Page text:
For some reason, though, opponents of endless Federal power seem to pull the “vote the bums out” card first. And a vast majority of them seem to have just that one card — and no others.

Wherever I speak around the country, voting the bums out is the first thing people tell me needs to be done to fix problems created by the Federal government. People everywhere back this up with their money. The 2012 elections saw about $6 billion spent.

Six billion dollars. Anyone who complains about how Congress spends money should be appalled at this utter waste of resources.

When Congress spends hundreds of dollars on a toilet seat, at least they get something to sit on.

When you spend your hard-earned money on Federal candidates who are going to reduce the size and scope of the Federal government, you get nothing. Zilch.

“Government today is bigger and more unConstitutional than it was before the last election.”

If you could travel through time, you could make that statement in any of the past 100 years and you’d almost never be wrong.

“Voting the bums out” has proven to be a complete and utter failure as a strategy.

Neighborhood Dining

Some people will tell you that the definition of insanity is doing the same thing over and over and expecting different results.

While I doubt that people spending their hard-earned money on this proven failure are insane, there’s certainly something to be said here.

Let’s say you have a new restaurant open in your neighborhood. You give it a try; they treat you rudely and don’t even give you what you ordered. They serve you something completely different and refuse to fix it. After talking with your neighbors, you learn that every one of them had the same experience there.

You probably wouldn’t give them your money again, would you?

Well, maybe the owners want to give it another try. They hire a new manager, walk around the neighborhood, door-to-door, apologizing for the horrible treatment and making great promises about service, better prices and higher quality.

OK, you think, time to give these people another chance; they’re human, after all.

The second time you go there, it’s worse.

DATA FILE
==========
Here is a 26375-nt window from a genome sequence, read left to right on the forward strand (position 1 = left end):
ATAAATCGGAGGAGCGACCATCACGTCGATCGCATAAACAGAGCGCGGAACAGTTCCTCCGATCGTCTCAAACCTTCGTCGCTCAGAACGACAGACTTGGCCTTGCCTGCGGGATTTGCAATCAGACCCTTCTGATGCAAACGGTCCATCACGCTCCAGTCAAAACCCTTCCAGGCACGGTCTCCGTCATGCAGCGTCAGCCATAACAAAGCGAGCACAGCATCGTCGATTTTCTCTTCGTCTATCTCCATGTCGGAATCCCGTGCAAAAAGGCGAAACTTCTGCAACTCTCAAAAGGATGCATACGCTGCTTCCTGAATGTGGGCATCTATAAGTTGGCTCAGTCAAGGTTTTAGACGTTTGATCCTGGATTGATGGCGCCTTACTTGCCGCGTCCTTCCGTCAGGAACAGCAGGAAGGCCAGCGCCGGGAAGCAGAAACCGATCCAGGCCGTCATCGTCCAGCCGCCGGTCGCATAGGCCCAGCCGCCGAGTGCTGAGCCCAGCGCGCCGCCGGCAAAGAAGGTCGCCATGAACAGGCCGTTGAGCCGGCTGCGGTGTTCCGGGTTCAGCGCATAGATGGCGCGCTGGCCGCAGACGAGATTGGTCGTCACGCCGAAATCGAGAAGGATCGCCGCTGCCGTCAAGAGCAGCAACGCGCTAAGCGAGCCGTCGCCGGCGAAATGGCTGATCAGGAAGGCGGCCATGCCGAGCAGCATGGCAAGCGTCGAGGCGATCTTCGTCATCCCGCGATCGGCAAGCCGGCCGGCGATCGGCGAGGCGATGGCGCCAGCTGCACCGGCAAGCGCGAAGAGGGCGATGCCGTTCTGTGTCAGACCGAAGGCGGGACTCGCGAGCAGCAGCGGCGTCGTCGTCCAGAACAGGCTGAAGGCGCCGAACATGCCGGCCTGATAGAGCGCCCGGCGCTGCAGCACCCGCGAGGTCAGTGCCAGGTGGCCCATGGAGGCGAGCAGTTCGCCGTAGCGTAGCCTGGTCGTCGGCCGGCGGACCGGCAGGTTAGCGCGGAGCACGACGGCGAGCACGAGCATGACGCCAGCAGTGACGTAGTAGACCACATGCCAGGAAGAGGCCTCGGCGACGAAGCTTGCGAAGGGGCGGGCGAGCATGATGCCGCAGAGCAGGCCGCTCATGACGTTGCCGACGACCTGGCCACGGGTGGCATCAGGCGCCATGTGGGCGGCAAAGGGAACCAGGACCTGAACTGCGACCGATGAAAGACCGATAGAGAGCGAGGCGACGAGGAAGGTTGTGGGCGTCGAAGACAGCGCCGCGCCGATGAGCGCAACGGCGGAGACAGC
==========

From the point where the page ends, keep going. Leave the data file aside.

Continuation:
Again, they bring you food you never ordered and refuse to correct the mistake. They spill food on your clothes and then force you to pay them to clean it. And after you leave, they double-charge your credit card, too.

I can guarantee that even if you got to the second try, there would never be a third.

Congressional Appetite

But for some odd reason, even though each and every one of us deals with this kind of treatment (well, much worse, actually) from the Federal government, there’s more than a second try or even a third. Way more.

After watching government grow every year for our entire life, millions of us pour our hearts, souls and money into the next person who promises to fix things.

These bums, and the new bums who replace them once in a while, have an insatiable appetite for money and power. They often sound like underdogs, make wonderful promises about all the good they’ll do, and they never have enough of your money.

Occasionally, you get someone who’s the real deal. He is an honest person. He will work hard to do the right thing. And he will do everything he can to move the Federal government closer to the Constitution.

Even when a few good people get elected, they fail.

Here’s the hard truth. It doesn’t matter what political party is in power in Washington, D.C., or what person is in charge in the White House; Federal power always grows and your liberty is always less. This is how things have gone for at least 100 years.

The Recipe

Even though government schools will never teach you how to limit government power, the Founders did, in fact, offer solutions.

No, there’s no silver bullet. No one’s riding in on a white horse to save you in the way people view Presidential candidates. And, no, those unaccountable, politically connected lawyers who make up the Supreme Court aren’t going to fix things either. They work for the organization that’s violating your rights more than any in the world: the Federal government. They’re part of the problem, too.

James Madison, generally regarded as the “father of the Constitution,” was pretty direct about what should be done. He wrote the following in Federalist No. 46:

Should an unwarrantable measure of the federal government be unpopular in particular States, which would seldom fail to be the case, or even a warrantable measure be so, which may sometimes be the case, the means of opposition to it are powerful and at hand. The disquietude of the people; their repugnance and, perhaps refusal to cooperate with officers of the Union, the frowns of the executive magistracy of the State; the embarrassment created by legislative devices, which would often be added on such occasions, would oppose, in any State, very serious impediments; and were the sentiments of several adjoining States happen to be in Union, would present obstructions which the federal government would hardly be willing to encounter.

James Madison said that when the Federal government passes an unConstitutional measure — or even if it passes something that’s totally Constitutional, but still unpopular — there are ways to successfully resist it.

Notice that Madison didn’t mention a single thing about elections or voting bums out.

Nothing.

He did, however, point to methods which are “powerful and at hand.” Two prominent examples that you should be doing today:

“Refusal to cooperate with officers of the Union.”

Use “legislative devices” to create “very serious impediments.”

Madison also told us that if several adjoining States would do the same, it would make things extremely difficult for the Feds to deal with.

Judge Andrew Napolitano has said virtually the same recently, that a State refusing to comply would make Federal laws “nearly impossible to enforce.”